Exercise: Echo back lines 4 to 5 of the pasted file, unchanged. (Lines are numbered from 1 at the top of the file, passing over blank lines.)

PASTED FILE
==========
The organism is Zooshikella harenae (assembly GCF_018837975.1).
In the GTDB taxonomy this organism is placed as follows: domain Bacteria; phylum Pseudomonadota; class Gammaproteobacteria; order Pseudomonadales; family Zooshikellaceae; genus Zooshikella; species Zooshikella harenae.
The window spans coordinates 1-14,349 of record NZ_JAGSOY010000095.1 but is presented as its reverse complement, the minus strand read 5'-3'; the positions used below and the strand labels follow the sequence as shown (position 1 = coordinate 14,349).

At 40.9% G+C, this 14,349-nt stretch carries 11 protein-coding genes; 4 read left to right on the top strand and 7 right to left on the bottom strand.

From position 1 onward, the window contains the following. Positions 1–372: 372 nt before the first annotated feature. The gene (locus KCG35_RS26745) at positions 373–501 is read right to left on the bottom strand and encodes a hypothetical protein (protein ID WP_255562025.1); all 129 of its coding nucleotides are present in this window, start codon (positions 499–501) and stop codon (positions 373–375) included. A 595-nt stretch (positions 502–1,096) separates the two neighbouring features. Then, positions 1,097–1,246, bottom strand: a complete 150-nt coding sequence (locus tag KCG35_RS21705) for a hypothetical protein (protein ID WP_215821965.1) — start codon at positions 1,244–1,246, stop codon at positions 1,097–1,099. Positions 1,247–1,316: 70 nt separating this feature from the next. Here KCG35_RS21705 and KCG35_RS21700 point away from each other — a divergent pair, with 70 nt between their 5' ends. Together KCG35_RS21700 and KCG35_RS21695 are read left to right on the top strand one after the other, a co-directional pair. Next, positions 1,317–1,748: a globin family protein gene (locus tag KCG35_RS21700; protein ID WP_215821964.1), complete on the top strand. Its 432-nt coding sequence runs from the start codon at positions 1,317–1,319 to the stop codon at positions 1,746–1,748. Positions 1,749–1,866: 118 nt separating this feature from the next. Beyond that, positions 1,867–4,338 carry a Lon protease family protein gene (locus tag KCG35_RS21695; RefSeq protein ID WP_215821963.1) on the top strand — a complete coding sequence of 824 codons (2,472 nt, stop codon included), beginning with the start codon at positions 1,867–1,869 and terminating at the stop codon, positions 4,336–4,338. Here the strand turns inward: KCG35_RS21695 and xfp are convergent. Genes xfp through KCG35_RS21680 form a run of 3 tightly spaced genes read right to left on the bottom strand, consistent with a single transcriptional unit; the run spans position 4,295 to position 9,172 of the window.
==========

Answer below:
At 40.9% G+C, this 14,349-nt stretch carries 11 protein-coding genes; 4 read left to right on the top strand and 7 right to left on the bottom strand.

From position 1 onward, the window contains the following. Positions 1–372: 372 nt before the first annotated feature. The gene (locus KCG35_RS26745) at positions 373–501 is read right to left on the bottom strand and encodes a hypothetical protein (protein ID WP_255562025.1); all 129 of its coding nucleotides are present in this window, start codon (positions 499–501) and stop codon (positions 373–375) included. A 595-nt stretch (positions 502–1,096) separates the two neighbouring features. Then, positions 1,097–1,246, bottom strand: a complete 150-nt coding sequence (locus tag KCG35_RS21705) for a hypothetical protein (protein ID WP_215821965.1) — start codon at positions 1,244–1,246, stop codon at positions 1,097–1,099. Positions 1,247–1,316: 70 nt separating this feature from the next. Here KCG35_RS21705 and KCG35_RS21700 point away from each other — a divergent pair, with 70 nt between their 5' ends. Together KCG35_RS21700 and KCG35_RS21695 are read left to right on the top strand one after the other, a co-directional pair. Next, positions 1,317–1,748: a globin family protein gene (locus tag KCG35_RS21700; protein ID WP_215821964.1), complete on the top strand. Its 432-nt coding sequence runs from the start codon at positions 1,317–1,319 to the stop codon at positions 1,746–1,748. Positions 1,749–1,866: 118 nt separating this feature from the next. Beyond that, positions 1,867–4,338 carry a Lon protease family protein gene (locus tag KCG35_RS21695; RefSeq protein ID WP_215821963.1) on the top strand — a complete coding sequence of 824 codons (2,472 nt, stop codon included), beginning with the start codon at positions 1,867–1,869 and terminating at the stop codon, positions 4,336–4,338. Here the strand turns inward: KCG35_RS21695 and xfp are convergent. Genes xfp through KCG35_RS21680 form a run of 3 tightly spaced genes read right to left on the bottom strand, consistent with a single transcriptional unit; the run spans position 4,295 to position 9,172 of the window.